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Melissa Bennett, the advertising and marketing coordinator for Hallco Industries, had a unique perspective on the company since she grew up in the same small town where the company was founded. “I grew up on a farm,” she said, “and my grandparents lived down the road from where the company was founded, so I knew what Hallco was.”

Bennett said that Olaf “Ole” Hallstrom was a farmer in Tillamook, Oregon, who was looking for ways to do typical farm tasks with less effort. He invented the “live/moving floor system” that made unloading trucks much more efficient, and he founded Hallco Industries in 1976.

Bennett said that the live floors use a hydraulic system to convey materials out of trucks, making unloading and deliveries much easier. The systems can be used in trucks/trailers of any size and can be installed in bins and similar containers.

Since the materials can be unloaded without the lifting that’s required for a dumping system, trucks can be unloaded when overhead height is restricted, and they can be unloaded without the need for fork lifts or even a dock. “Anywhere you can drive, you can unload,” Bennett said.

While the live floor system was designed with agricultural needs in mind, the product line was expanded to include decking for heavier loads and for handling abrasive materials like solid waste and demolition debris. The live floors are now being sold for use in a number of industries, including recycling waste transfer, demolition, agriculture, biomass, and wood products.

Hallstrom eventually sold the company to Mike Almond, who is the current owner. Settled into a historical naval blimp facility and still employing the best local talent, Hallco continues to be headquartered in Tillamook, Oregon. “We’re backed up next to a mountainside, in one of the most beautiful towns in the country,” Bennett said.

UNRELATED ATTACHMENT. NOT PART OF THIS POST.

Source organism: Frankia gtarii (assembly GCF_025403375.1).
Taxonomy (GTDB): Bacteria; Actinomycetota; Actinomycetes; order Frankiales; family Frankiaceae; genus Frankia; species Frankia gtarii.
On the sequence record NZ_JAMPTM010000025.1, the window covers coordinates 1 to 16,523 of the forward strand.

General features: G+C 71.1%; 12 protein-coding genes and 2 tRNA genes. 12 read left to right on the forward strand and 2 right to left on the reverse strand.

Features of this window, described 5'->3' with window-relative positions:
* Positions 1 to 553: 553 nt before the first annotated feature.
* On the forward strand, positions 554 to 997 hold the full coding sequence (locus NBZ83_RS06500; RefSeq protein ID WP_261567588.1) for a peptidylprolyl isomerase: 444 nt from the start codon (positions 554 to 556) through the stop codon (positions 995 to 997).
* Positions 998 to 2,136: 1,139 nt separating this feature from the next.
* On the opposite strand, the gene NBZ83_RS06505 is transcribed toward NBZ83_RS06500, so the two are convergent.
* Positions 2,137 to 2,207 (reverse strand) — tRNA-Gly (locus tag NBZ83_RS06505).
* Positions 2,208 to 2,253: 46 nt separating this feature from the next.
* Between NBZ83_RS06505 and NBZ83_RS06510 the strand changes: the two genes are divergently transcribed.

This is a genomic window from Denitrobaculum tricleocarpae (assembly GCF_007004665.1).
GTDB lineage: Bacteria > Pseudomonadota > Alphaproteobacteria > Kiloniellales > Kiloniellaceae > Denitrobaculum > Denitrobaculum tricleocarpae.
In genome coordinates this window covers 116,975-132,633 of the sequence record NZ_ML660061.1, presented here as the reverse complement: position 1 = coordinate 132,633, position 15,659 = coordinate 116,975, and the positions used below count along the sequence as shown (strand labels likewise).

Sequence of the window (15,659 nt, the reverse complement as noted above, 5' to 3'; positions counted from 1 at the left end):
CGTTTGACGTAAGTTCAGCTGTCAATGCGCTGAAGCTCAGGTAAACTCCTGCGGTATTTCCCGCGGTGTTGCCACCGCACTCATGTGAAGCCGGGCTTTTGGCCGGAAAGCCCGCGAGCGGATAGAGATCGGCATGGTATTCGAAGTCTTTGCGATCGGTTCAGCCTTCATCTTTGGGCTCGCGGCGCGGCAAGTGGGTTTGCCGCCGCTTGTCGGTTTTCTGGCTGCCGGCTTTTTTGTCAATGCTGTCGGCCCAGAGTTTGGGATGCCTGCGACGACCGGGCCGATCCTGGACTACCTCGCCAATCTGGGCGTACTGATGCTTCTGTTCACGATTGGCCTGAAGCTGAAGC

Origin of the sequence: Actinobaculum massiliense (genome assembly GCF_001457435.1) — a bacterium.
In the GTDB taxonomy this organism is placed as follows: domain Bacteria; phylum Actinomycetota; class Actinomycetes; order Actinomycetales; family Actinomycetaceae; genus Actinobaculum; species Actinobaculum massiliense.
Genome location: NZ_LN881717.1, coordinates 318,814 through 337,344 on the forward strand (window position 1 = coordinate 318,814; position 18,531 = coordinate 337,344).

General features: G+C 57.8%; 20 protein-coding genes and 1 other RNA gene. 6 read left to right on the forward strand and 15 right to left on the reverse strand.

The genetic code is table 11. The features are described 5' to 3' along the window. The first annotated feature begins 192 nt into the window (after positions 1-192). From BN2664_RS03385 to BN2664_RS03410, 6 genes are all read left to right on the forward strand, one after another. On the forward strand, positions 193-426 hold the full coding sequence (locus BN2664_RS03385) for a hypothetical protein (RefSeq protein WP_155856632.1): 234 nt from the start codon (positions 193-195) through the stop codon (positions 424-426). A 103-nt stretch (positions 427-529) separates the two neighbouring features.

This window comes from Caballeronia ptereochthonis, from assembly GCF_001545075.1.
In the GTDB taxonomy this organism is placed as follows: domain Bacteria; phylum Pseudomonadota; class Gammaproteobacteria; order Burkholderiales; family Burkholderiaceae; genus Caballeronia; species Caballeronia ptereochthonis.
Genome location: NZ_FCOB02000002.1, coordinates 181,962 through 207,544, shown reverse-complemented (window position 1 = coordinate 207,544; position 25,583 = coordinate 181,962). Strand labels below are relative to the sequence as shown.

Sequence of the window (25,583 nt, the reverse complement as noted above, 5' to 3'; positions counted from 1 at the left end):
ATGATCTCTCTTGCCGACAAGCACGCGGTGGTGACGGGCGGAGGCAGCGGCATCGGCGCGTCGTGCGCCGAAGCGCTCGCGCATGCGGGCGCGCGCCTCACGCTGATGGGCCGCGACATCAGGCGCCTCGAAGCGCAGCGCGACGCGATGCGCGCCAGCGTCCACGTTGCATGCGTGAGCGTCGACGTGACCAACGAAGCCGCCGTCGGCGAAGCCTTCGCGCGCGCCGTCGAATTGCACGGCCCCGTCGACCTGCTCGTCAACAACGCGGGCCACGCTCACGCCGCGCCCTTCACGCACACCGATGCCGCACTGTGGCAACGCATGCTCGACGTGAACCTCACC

Almond also began expanding the distribution of the Hallco Live Floors®, including outside the U.S., to Australia-Asia, Brazil, Canada and Europe. The company has also expanded its warehouse capabilities to improve delivery times and reduce costs, adding warehouse facilities in North Carolina, Texas, Ohio and Toronto. Most of the products are sold through dealers or OEMs.

New products have also been introduced, including a lighter weight system that boosts payloads so transportation is more cost efficient. There are currently ten different floor types with different aluminum slats, as well as a plastic deck that’s useful in smaller trucks and bins in the recycling and shredding industries.

While Bennett isn’t directly involved with the sales or manufacturing, she has learned a lot about it in the half dozen years she’s been with the company. Still, her favorite part of her job is designing new product advertisements and marketing flyers and other materials for trade shows.

She said that trade shows are a big part of how the company showcases their products, attending everything from large shows like Waste Expo to small events like a the US Composting Council event.

About her time at the company she said, “We have grown exponentially.” Not only have we added warehouse locations and expanded the areas we sell to, but the company has also greatly expanded its sales force to better serve their end users and dealers, including representatives overseas. “We’re working to extend our market presence and provide the best possible service we can,” she said.

Since purchasing Hallco, Mike Almond has spurred a lot of the company’s growth by continuing to create innovative new products and expanding into new markets.

The day-to-day operations are conducted by a staff of professionals lead by Luke Almond. Luke’s international experience is providing guidance in expanding overseas markets as well as the sales efforts in North America.

Another important staff member is Ron McMurphy, the company’s COO. “He’s been here almost since the beginning,” Bennett said. McMurphy’s talent is working with distributors and their customers to configure the floor systems.

While there are standard floor systems, Bennett said that a lot of what is sold is “super customized” for the end users. “The customer service here is something that’s amazing.”

Sometimes the customizations are small manipulations, but those adjustments make a big difference for customers, thanks to McMurphy. “He knows what will work,” Bennett said.

“Proving that Hallco is big enough to deliver, but small enough to care.”

Published in the August 2017 Edition of American Recycler News